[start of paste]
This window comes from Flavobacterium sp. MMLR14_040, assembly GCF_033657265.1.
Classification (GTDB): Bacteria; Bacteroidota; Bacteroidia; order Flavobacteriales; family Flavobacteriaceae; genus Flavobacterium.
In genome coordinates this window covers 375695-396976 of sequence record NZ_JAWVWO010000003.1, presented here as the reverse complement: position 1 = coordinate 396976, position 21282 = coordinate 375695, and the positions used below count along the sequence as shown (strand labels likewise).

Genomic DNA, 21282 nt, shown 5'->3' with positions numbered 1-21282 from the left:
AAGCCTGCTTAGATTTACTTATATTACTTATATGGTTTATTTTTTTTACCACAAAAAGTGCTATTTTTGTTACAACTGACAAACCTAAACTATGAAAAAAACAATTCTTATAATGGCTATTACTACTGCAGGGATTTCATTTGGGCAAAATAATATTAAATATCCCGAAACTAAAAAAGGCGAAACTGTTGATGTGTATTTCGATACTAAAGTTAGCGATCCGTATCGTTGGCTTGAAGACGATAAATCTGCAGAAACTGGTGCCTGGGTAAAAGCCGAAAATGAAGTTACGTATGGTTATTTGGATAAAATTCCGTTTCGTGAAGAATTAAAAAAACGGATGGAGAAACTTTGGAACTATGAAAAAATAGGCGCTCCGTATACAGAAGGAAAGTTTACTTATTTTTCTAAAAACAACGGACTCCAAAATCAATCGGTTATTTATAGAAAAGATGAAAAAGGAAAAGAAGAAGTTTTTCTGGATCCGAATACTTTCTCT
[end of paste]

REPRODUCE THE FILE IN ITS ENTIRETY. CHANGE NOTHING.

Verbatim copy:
This window comes from Flavobacterium sp. MMLR14_040, assembly GCF_033657265.1.
Classification (GTDB): Bacteria; Bacteroidota; Bacteroidia; order Flavobacteriales; family Flavobacteriaceae; genus Flavobacterium.
In genome coordinates this window covers 375695-396976 of sequence record NZ_JAWVWO010000003.1, presented here as the reverse complement: position 1 = coordinate 396976, position 21282 = coordinate 375695, and the positions used below count along the sequence as shown (strand labels likewise).

Genomic DNA, 21282 nt, shown 5'->3' with positions numbered 1-21282 from the left:
AAGCCTGCTTAGATTTACTTATATTACTTATATGGTTTATTTTTTTTACCACAAAAAGTGCTATTTTTGTTACAACTGACAAACCTAAACTATGAAAAAAACAATTCTTATAATGGCTATTACTACTGCAGGGATTTCATTTGGGCAAAATAATATTAAATATCCCGAAACTAAAAAAGGCGAAACTGTTGATGTGTATTTCGATACTAAAGTTAGCGATCCGTATCGTTGGCTTGAAGACGATAAATCTGCAGAAACTGGTGCCTGGGTAAAAGCCGAAAATGAAGTTACGTATGGTTATTTGGATAAAATTCCGTTTCGTGAAGAATTAAAAAAACGGATGGAGAAACTTTGGAACTATGAAAAAATAGGCGCTCCGTATACAGAAGGAAAGTTTACTTATTTTTCTAAAAACAACGGACTCCAAAATCAATCGGTTATTTATAGAAAAGATGAAAAAGGAAAAGAAGAAGTTTTTCTGGATCCGAATACTTTCTCT